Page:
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Tuesday, March 10, 2015

In The Quiet of the Night....Reflections from the studio

 



One of the things "They", forget to tell you or talk about when you work alone and from home...is how lonely and isolating it can be, even if you are doing what you love and couldn't think about doing anything else.  The freedom of being able to walk right into my studio any time, day or night is glorious and amazing.  It's also very quiet at times and extremely, well...solitary.

There are times when I relish the quiet moments, escaping from the noise and clutter of the world as I paint away and make peace with my mind and allow my heart to open up so I can create without boundaries.

And then there are times when the quiet is deafening. I wonder in my head what am I missing, not really wanting to find out truthfully because I've come to feel safe in my studio and getting out would require me to become unsafe and to be seen once again.  


As I finished this set of paintings I started as demos for my last class....one of the few times I really have been around a group of people in quite some time...I reflected back on the slight anxiety I had about leaving my studio for something other than a quick jaunt to the store or out to dinner with friends.  It is becoming quite clear to me just how isolated my world has become the more and more I grow as an artist and as my business grows.    
At times, its' a bit disconcerting.   I wonder if I'll always feel this way.  It's not a bad or a good thing truthfully. I don't regret anything I've done or not done...but I still wonder if the trade off for doing something you are so passionate about, you care less and less about other things...or am I just putting a wall up as someone suggested so there is no hurt or chance of vulnerability.


Maybe the hibernating/isolation/is merely a result of a long cold winter, one where the comfort of home is really the only company I've needed.   
As I completed each Angel (there are others in this group)...I had a slow soft tear wander down my cheek. It was as if I knew that these were not mine to keep, they belonged to someone else in the world, that person unknown for the moment, but they are out there.   Nothing created is truly my own...nor is it any artists. We are all vehicles.  I think there is great joy in knowing that..and a touch of sorrow too.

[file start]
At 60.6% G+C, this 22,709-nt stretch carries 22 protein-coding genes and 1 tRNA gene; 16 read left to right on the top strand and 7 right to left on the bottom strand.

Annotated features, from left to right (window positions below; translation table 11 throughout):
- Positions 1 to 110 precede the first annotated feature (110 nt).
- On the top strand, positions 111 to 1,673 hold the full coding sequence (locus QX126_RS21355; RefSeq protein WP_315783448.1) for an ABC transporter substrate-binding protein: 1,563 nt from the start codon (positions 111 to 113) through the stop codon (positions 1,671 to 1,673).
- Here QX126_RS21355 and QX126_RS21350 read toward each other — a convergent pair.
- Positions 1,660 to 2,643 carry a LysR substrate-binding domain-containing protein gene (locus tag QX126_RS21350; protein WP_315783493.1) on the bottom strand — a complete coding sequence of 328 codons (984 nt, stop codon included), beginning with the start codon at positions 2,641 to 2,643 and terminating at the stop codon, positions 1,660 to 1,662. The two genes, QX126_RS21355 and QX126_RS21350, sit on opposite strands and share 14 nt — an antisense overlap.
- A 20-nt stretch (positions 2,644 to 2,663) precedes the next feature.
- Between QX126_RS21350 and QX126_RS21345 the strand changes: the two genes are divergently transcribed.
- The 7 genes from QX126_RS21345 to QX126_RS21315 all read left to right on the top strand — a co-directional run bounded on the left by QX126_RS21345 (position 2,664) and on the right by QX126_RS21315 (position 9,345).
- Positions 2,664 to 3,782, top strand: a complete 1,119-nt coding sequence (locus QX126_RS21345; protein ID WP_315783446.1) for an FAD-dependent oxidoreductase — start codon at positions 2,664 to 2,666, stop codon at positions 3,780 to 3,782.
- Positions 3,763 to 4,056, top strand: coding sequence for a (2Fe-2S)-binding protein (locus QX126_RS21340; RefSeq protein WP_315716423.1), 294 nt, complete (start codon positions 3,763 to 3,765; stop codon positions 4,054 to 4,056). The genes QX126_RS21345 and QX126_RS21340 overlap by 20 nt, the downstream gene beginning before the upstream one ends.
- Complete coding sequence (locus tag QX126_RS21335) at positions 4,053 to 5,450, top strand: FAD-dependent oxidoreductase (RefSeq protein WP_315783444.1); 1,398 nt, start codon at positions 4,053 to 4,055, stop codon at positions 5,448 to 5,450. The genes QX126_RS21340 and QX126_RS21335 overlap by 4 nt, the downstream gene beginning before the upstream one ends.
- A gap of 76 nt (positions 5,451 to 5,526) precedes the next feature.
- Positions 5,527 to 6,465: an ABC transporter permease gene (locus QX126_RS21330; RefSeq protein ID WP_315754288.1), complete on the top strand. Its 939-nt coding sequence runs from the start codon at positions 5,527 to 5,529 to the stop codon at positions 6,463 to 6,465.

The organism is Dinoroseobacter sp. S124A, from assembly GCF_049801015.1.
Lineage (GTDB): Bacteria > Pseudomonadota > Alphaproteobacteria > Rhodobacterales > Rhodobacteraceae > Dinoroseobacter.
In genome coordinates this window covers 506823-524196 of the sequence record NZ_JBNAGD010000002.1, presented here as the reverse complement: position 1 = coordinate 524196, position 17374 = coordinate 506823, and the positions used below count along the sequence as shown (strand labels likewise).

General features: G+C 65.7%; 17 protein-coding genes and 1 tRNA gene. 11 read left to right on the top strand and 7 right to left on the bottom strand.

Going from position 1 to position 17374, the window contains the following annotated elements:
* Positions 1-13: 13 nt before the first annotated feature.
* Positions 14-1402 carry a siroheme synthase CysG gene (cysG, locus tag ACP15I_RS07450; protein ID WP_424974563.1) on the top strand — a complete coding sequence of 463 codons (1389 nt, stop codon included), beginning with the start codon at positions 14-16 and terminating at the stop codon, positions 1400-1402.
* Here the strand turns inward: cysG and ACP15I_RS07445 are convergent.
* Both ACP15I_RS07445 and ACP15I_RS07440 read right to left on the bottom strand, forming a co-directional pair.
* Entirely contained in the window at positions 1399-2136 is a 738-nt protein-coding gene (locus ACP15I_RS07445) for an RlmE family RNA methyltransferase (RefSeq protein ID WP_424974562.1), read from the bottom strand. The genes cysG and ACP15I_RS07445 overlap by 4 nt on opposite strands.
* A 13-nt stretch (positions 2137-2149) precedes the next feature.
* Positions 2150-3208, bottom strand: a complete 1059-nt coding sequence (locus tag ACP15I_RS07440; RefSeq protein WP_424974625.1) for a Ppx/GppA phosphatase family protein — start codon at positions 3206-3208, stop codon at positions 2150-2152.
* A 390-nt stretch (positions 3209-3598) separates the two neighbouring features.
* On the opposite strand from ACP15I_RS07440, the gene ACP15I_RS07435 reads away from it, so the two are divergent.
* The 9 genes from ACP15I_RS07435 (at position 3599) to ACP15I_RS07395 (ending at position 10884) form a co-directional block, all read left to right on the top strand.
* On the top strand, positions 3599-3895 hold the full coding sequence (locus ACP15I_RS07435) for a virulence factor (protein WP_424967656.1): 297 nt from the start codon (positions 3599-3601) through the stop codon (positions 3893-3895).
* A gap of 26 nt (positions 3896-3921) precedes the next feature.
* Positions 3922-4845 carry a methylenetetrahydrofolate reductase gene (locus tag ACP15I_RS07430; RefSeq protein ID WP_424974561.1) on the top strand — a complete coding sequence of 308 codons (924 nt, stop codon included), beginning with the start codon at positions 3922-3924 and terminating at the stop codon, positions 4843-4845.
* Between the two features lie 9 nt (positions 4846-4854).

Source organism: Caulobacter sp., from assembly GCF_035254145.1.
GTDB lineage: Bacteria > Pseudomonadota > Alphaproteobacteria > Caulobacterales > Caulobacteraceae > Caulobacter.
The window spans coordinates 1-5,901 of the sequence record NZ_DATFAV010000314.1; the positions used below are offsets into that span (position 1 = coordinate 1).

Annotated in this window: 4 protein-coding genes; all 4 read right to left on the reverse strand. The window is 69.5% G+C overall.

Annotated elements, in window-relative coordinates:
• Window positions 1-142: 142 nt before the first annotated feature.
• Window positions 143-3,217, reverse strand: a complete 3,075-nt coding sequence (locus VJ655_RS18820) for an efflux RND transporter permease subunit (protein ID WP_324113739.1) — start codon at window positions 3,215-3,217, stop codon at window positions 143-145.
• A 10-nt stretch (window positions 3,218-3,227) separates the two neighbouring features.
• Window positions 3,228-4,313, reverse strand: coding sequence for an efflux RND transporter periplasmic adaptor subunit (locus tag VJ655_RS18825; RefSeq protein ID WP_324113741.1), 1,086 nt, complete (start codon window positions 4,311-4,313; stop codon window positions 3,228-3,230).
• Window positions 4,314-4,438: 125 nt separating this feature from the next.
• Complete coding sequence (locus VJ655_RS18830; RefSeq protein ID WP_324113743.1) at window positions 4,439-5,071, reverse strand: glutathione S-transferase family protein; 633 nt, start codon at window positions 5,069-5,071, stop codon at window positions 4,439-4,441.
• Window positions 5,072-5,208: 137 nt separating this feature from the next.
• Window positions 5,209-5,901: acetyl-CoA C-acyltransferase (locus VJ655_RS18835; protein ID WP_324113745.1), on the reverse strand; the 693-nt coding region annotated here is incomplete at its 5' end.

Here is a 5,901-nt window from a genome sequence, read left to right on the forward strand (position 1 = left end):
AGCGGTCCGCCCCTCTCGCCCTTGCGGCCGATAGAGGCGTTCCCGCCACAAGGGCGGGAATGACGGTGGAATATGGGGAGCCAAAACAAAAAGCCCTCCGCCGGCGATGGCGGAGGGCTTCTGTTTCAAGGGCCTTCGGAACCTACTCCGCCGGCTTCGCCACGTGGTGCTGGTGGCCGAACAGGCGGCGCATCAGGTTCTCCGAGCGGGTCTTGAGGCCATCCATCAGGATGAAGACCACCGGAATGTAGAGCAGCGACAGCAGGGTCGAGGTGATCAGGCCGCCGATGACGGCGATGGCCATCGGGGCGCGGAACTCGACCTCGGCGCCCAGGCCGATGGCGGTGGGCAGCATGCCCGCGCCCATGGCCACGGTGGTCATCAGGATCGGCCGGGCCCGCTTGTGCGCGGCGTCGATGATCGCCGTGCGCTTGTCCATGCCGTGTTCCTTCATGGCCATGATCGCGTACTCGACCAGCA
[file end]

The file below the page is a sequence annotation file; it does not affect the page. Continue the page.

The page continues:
Letting go isn't easy.  When you are in the quiet of your studio, painting in isolation..the revelation that you can't hold on to anyone or anything forever is repeated day in and day out.  It can be an emotional roller coaster sometimes.  
The  release isn't just about the art.
It's about life in general.

One must feel the bad to feel the good. Experience the pain, to know the elation of joys that come our way.  We must truly feel isolated to understand the comfort of being surrounded by love. 
We must feel it all...there's no escaping it, no matter what path you choose in life.

I see how it's not living in any extreme for too long that saves us from the pitfalls and the climaxes that can put us over the edge at any moment in time.


Late night musings as she paints in the quiet of the evening.


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5 comments :

GCgirl said...

Jodi,You are such a warm and likable person, and I really enjoyed taking a class with you last year. I hope to do it again sometime! I can totally relate to a lot of what you said here but just know that when you do choose to come out you do you'll do quite fine :-)

Stephanie Pappas said...

Jodi,

Thank you for sharing your heart, your energy and your art!

As a blog fan and fellow banker turned self-taught artist I can so relate! I find it interesting you've been told that maybe working in a more individual and quiet environment could be seen as insulating yourself from others or "hiding." I think it's much easier to "hide," as many people do, while working at their "regular" jobs that are more defined with instruction manuals and procedures. They often work along side other co-workers, while never really exposing their true heart and vulnerabilities. Nothing seems quite as vulnerable as sharing your soul through your art, and you put it out to the whole world beautifully. Then you go a step further and teach others who need encouragement to do the same for themselves. Congratulations for being such a leader and for sharing the ride with us all. We are all better for it :)))

Unknown said...

Well said love your art thank you for sharing

Win Dinn said...

Such a balancing act, isn't it? To paint, to do what one loves, and yet to be part of the larger world. You're right that 'they' seldom speak of it, but as artists we need to do so. Thanks for putting the word out.

Ginny Stiles said...

What a wonderful blog. I stumbled upon you in this month's issue of Cloth Paper Scissors and am a "journal virgin" involved in a Facebook Journal year long challenge group that has really been totally fun. (week 11 this week!). Nothing gorgeous like yours but I have aspirations! Your colors are knock out!
Just glow.